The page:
20th Anniversary of the Ryoichi Sasakawa Young Leaders Fellowship Fund program at Jagiellonian University
It is a great honor to be given this opportunity to be with you here today for the 20th anniversary of the Sylff Fellowship Fund at Jagiellonian University. I wish to take this opportunity to express my sincere appreciation to everyone who has given so much time and energy to administer the program – especially Rector Wojciech Nowak, Vice-Rector for Educational Affairs Andrzej Mania, the Sylff steering committee, and all program fellows.
In recent years, rapid globalization has given rise to diverse problems around the world: outbreaks of ethnic and religious strife, deterioration of the natural environment, and widening inequality, to name but a few. Since its founding, Sylff’s mission has been to nurture leaders who can address increasingly complex global issues such as these and who are able to take swift, bold action and devise solutions for the betterment of society. Leaders who contribute to the peace and well-being of all humankind. Leaders who transcend differences in nationality, language, race, religion or political system.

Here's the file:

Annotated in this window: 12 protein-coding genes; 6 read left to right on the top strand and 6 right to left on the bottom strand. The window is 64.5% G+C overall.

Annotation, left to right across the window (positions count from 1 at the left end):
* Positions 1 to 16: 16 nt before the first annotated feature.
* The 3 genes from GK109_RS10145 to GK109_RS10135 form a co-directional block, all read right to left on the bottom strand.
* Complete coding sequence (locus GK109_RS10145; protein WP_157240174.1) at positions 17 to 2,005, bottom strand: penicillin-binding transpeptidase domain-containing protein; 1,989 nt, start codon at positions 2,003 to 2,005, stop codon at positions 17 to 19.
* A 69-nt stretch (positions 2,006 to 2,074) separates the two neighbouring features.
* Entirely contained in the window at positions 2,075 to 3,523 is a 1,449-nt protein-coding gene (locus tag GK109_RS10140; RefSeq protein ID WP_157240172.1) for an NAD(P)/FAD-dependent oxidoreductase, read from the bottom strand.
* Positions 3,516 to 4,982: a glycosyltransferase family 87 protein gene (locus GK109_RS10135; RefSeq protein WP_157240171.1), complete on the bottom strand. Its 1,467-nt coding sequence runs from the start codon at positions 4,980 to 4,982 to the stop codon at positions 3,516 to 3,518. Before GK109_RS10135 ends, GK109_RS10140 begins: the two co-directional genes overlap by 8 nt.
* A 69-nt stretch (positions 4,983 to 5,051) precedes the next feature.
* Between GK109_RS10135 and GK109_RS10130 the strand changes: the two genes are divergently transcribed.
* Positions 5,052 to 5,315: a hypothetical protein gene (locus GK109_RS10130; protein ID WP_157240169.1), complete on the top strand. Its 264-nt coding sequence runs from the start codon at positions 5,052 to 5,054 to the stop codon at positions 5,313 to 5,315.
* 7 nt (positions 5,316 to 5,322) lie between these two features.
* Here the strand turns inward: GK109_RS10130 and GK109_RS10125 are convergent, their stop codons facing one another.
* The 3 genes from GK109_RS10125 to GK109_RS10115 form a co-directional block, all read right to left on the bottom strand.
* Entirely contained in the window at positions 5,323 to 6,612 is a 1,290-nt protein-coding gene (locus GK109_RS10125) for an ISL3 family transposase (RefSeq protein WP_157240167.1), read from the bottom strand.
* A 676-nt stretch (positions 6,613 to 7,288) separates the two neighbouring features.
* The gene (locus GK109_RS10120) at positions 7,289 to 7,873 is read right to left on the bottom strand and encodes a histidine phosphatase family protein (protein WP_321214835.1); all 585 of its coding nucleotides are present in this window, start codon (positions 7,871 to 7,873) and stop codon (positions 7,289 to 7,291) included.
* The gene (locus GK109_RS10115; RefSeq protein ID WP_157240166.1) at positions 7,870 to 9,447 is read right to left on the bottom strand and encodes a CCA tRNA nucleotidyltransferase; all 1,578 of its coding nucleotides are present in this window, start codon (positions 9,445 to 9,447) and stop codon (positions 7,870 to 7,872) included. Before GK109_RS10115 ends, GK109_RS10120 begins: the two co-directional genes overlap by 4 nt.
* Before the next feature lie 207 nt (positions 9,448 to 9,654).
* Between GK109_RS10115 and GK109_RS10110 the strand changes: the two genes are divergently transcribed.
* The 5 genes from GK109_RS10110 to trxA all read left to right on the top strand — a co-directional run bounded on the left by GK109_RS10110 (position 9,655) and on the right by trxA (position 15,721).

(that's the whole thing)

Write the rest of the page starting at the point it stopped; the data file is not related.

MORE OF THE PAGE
The program was inaugurated in 1987. In the 25 years since then, it has grown into a large network that today links 69 leading universities in 44 countries. The program is carried out jointly by three parties: The Nippon Foundation, which provides financial support; the Tokyo Foundation, which manages Sylff on a global scale; and the universities that administer the actual fellowships. Thanks to the tireless efforts of the Sylff member schools, to date more than 13,000 fellows have completed the program and have been sent out into the world.
Here in Poland, Sylff has produced about 220 outstanding fellows, and I wish to express my heartfelt admiration and respect to everyone whose efforts have made this possible.
Many of your predecessors are already undertaking a variety of activities to make society better. For example, former Sylff fellows from this university have created JUSFA – the Jagiellonian University Sylff Fellows Association. JUSFA organizes seminars and workshops on human rights in developing countries and on various problems faced by the global community, as well as working with NGOs on solving social issues. It makes me truly happy to see how these former fellows all share Sylff’s principles and exercise leadership in resolving global issues.
Through the years I have been blessed with opportunities to meet many leaders in positions to impact society – including Sylff fellows who have taken up important posts in governments and international organizations. Today I would like to share with you what I personally admire about their leadership and commitment.
As I mentioned in my opening remarks, our world is beset by problems of global scale.
Problems such as environmental issues.
Widening economic gaps.
Conflict based on faith or ethnicity.
As globalization has advanced, these issues are being found everywhere around the world.
The tendency is for people from varying regions, locales, societies, cultures and disciplines to face many common issues.